Traveler’s checks are preprinted, prepaid, fixed-amount checks and are a safe and easy way to carry money when traveling.
You can purchase traveler’s checks from authorized dealers, like banks, or other full-service money changers. U.S. dollar traveler’s checks are accepted at U.S. banks, stores, hotels, and restaurants. If a traveler’s check is lost or stolen, it can be replaced with a simple phone call.
These days many people use credit cards; therefore, the importance of traveler’s checks has gone down over time. However, some companies like Travelex, Thomas Cook, etc. offer travelers check cards that work like a debit card. You can use it wherever Visa/MasterCard credit cards are accepted. You can even withdraw cash at ATMs. American Express no longer offers traveler’s check cards.
Obligator/Issuer: The organization that produces the check, e.g., Bank of America, Citibank, Thomas Cook, American Express.
Agent: The bank or other money changer organization that sells them.
Purchaser: The person or company that buys them.
Payee: The organization to whom the check is written in exchange for services or goods, e.g., store, hotel, restaurant, or bank. A bank may give you cash in exchange for a traveler’s check.
Traveler’s checks from American Express, Thomas Cook, Bank of America and Citibank are the most popular. Some agents charge a 1% fee to issue traveler’s checks, while other banks do it free if you have a high minimum balance account with them. If you are buying traveler’s checks for a different currency than the one you are making payment in, there are different rates. That is how they make money.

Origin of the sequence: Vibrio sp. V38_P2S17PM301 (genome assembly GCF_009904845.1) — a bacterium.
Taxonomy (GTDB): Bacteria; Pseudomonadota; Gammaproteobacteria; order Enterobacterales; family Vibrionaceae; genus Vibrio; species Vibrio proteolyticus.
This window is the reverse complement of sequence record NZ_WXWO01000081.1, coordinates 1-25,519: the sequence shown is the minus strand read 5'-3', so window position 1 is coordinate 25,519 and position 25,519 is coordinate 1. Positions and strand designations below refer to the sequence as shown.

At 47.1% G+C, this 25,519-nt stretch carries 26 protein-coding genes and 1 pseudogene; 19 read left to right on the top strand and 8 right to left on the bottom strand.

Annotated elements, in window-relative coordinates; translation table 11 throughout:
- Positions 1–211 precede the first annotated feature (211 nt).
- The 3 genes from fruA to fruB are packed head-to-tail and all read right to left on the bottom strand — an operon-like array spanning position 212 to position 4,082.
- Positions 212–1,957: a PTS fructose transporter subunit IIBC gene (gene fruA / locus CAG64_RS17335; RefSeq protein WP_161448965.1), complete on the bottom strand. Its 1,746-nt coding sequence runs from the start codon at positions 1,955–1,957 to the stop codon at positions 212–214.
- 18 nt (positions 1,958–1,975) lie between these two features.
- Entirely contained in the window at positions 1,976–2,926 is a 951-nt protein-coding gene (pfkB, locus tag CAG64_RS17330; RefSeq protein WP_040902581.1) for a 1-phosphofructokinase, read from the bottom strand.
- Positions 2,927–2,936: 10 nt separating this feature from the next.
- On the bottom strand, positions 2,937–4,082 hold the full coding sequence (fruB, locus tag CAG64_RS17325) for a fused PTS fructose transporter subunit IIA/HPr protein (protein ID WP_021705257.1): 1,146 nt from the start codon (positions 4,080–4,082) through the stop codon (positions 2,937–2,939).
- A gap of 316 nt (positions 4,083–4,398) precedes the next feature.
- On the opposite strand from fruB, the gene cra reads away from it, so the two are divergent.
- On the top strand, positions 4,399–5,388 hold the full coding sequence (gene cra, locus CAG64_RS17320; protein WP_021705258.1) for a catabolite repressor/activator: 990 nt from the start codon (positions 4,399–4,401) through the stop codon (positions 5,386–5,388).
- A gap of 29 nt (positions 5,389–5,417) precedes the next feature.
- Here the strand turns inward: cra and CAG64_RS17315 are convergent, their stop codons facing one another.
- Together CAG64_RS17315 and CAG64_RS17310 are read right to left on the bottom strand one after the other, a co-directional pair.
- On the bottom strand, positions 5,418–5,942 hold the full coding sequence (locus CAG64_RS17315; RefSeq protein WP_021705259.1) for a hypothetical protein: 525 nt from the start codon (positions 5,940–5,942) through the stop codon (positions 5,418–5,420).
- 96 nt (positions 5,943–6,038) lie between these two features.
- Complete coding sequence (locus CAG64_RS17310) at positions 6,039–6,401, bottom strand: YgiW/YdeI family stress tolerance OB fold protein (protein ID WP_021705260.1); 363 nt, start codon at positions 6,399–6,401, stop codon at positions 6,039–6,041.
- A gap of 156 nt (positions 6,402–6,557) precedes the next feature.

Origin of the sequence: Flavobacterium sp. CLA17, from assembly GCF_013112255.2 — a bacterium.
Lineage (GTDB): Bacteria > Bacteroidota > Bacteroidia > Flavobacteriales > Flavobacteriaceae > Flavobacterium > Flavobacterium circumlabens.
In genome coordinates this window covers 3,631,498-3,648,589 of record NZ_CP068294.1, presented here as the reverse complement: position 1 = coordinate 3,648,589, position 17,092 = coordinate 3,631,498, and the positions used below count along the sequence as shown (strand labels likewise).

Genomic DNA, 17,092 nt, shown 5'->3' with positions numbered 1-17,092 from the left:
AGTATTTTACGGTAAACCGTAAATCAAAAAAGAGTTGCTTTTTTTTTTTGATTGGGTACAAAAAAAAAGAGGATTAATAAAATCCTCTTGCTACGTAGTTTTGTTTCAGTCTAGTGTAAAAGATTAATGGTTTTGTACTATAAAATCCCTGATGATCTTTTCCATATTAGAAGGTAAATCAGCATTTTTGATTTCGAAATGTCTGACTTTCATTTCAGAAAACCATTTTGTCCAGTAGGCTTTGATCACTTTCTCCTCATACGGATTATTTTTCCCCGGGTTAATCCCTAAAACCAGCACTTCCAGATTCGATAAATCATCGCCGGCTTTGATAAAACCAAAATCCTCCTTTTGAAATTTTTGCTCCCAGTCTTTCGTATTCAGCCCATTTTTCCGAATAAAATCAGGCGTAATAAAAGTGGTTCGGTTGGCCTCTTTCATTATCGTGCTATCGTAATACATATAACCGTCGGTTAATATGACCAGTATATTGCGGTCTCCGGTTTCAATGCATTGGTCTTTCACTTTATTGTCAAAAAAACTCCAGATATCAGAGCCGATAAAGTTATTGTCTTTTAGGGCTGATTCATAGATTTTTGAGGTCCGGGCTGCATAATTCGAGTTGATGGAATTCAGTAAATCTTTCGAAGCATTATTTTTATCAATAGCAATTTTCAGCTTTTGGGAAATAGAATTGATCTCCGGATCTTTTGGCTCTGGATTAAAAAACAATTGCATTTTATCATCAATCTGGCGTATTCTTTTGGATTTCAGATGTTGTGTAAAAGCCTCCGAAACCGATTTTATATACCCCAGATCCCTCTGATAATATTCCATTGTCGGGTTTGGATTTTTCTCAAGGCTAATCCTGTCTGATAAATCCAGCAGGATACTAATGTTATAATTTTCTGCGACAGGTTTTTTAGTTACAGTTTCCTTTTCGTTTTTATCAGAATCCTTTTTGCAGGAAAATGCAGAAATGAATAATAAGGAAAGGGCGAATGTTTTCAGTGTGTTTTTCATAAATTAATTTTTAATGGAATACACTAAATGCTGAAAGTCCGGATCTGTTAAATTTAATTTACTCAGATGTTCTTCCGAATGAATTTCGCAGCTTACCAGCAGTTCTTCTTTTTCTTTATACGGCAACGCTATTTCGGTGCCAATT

There may be restrictions on the amount of foreign exchange you can purchase, and there may be restrictions on returning the foreign exchange upon your arrival into your home country.
Traveler’s checks can be purchased in various currencies, such as U.S. Dollars, Canadian Dollars, Australian Dollars, Euro, Pounds Sterling, Japanese Yen, etc. They are usually sold in packs of 5 or 10 checks, and you may get checks of different denominations, such as 20, 50, 100 (that is, $20, $50, $100).
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When you purchase a traveler’s check, you should sign it immediately in the designated place. You must read the terms and conditions for the purchase, claim, and refund. There may be further details inside the wallet provided with the traveler’s checks.
You should keep the purchase agreement form and/or proof of purchase separate from the traveler’s checks. You should keep the traveler’s checks with you in your handbag, proof of purchase in your checked bag, and an extra copy of the proof of purchase at home. That information is required if the traveler’s checks are lost or stolen. Some payees may ask for the proof of purchase when you try to cash the checks.
Most traveler’s checks are one-signature checks. This means that only one person can sign and cash it. However, some traveler’s checks are dual-signature checks (such as husband and wife). Two people sign the check at the time of purchasing it. However, either person can cash the check. Both parties are not required to sign at the time they are cashed.
You can either cash your traveler’s checks at a bank or you can use them at stores, hotels, restaurants, etc. When you want to use a traveler’s check, you need to show a photo ID. You may also need to show the proof of purchase at the time of using it.
When you cash the checks, you should keep track of their numbers. That way, if you lose the remaining checks you will know which ones were left.
When you cash a check, you should sign in the designated place exactly the same way you signed the check when purchasing it. The payee should match the two signatures before he/she accepts the check. If the payee has any doubt about the authenticity of the check, he/she can contact the issuer.
If your traveler’s checks are lost or stolen, you can contact the worldwide refund service network of American Express, Visa, or MasterCard. They have services available 24×7 and 365 days a year. You must have proof of purchase and checks numbers ready when you contact them.
You should contact your local police within 24 hours if your traveler’s checks are lost or stolen. You should be ready to give the full details about you, your identity, the information about the traveler’s checks, the circumstances, and the value of your traveler’s checks.